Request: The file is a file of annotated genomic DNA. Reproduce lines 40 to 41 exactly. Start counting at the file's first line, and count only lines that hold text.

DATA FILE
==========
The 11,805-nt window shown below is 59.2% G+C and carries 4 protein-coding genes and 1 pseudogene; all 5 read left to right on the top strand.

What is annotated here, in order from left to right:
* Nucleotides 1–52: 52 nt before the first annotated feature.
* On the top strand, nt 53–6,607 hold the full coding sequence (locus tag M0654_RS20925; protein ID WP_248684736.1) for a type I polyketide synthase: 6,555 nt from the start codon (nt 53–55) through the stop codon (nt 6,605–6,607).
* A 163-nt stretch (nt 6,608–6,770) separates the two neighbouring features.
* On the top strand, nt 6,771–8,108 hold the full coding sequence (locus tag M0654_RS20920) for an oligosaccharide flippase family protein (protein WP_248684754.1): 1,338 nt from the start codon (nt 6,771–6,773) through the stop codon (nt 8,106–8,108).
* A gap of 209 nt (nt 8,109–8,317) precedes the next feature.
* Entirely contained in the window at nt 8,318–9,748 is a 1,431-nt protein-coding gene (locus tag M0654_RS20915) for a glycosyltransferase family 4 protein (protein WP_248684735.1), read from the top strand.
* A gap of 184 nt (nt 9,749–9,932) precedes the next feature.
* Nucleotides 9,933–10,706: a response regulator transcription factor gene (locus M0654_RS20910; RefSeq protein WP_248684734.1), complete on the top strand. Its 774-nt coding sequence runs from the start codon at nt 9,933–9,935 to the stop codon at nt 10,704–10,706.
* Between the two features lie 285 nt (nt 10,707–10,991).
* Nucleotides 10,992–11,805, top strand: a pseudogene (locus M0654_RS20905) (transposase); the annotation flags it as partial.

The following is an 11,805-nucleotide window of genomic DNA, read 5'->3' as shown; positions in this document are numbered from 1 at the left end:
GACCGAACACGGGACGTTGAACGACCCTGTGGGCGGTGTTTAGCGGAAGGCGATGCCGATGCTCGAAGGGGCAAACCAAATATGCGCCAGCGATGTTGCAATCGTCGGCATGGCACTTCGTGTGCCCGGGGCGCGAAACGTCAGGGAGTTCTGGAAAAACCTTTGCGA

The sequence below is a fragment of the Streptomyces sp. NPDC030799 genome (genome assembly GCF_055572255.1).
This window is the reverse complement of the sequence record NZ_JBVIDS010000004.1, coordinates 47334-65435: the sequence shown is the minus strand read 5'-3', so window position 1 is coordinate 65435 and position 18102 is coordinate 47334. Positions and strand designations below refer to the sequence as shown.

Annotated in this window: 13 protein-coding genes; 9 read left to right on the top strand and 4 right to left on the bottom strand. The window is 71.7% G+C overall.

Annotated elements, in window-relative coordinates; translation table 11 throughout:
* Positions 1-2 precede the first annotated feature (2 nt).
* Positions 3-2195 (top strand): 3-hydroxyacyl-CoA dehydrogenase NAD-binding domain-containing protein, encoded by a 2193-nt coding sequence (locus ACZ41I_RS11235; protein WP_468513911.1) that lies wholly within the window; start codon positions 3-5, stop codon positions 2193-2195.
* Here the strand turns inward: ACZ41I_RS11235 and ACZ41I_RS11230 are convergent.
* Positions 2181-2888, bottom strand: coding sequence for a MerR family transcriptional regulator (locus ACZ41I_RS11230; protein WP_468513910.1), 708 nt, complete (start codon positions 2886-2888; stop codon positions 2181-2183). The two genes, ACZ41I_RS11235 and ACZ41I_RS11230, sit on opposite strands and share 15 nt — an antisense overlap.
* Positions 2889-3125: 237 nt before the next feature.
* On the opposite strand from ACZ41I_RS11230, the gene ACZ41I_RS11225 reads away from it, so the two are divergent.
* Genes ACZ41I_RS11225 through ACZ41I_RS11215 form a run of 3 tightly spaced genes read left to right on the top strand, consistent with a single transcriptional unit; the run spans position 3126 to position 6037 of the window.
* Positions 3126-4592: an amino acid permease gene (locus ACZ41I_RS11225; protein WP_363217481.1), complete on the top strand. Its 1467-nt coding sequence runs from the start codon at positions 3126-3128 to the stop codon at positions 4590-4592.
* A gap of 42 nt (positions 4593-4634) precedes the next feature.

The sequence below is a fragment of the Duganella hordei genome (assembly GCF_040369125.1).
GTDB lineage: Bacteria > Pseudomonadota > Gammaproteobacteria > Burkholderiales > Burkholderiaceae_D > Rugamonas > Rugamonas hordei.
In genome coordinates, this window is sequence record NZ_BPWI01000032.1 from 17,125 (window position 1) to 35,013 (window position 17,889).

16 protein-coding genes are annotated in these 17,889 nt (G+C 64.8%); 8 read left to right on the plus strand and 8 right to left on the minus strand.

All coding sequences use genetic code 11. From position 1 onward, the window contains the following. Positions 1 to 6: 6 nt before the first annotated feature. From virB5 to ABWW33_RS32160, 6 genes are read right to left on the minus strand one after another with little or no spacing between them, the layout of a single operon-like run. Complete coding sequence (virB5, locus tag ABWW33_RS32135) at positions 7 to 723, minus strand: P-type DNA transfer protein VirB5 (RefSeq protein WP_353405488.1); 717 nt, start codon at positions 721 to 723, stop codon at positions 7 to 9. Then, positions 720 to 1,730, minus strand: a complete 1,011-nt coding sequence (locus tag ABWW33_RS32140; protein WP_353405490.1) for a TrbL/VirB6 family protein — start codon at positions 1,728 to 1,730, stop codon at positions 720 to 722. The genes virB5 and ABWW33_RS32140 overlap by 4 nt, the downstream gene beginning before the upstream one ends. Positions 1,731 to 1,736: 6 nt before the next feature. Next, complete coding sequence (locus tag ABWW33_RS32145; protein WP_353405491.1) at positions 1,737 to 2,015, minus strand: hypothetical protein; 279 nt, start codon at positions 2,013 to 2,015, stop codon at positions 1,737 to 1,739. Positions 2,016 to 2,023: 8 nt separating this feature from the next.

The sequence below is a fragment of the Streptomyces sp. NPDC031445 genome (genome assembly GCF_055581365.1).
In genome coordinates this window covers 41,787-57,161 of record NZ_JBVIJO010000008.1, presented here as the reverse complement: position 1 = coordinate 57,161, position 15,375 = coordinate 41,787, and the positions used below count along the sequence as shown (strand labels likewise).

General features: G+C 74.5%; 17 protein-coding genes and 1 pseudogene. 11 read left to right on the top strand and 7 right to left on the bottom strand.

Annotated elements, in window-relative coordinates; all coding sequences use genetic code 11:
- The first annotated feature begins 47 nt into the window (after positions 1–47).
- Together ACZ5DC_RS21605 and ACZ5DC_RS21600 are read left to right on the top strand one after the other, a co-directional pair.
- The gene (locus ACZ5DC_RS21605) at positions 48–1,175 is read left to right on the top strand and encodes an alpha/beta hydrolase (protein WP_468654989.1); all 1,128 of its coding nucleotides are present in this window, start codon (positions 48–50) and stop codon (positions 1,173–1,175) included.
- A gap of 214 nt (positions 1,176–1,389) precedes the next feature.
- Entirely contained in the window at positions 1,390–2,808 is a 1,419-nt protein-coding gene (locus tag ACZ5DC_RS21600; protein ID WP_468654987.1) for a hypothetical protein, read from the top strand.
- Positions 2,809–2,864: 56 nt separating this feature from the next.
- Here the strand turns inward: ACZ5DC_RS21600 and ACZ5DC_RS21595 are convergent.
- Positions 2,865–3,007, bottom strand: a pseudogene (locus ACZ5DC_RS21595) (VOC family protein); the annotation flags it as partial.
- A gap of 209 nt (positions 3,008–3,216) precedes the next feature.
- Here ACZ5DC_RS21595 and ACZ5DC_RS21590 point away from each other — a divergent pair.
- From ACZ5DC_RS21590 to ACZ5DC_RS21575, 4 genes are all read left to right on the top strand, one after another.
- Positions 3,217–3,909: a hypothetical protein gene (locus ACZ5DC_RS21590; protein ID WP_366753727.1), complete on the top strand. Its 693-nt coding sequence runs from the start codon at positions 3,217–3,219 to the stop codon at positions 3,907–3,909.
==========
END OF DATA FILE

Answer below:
- A gap of 214 nt (positions 1,176–1,389) precedes the next feature.
- Entirely contained in the window at positions 1,390–2,808 is a 1,419-nt protein-coding gene (locus tag ACZ5DC_RS21600; protein ID WP_468654987.1) for a hypothetical protein, read from the top strand.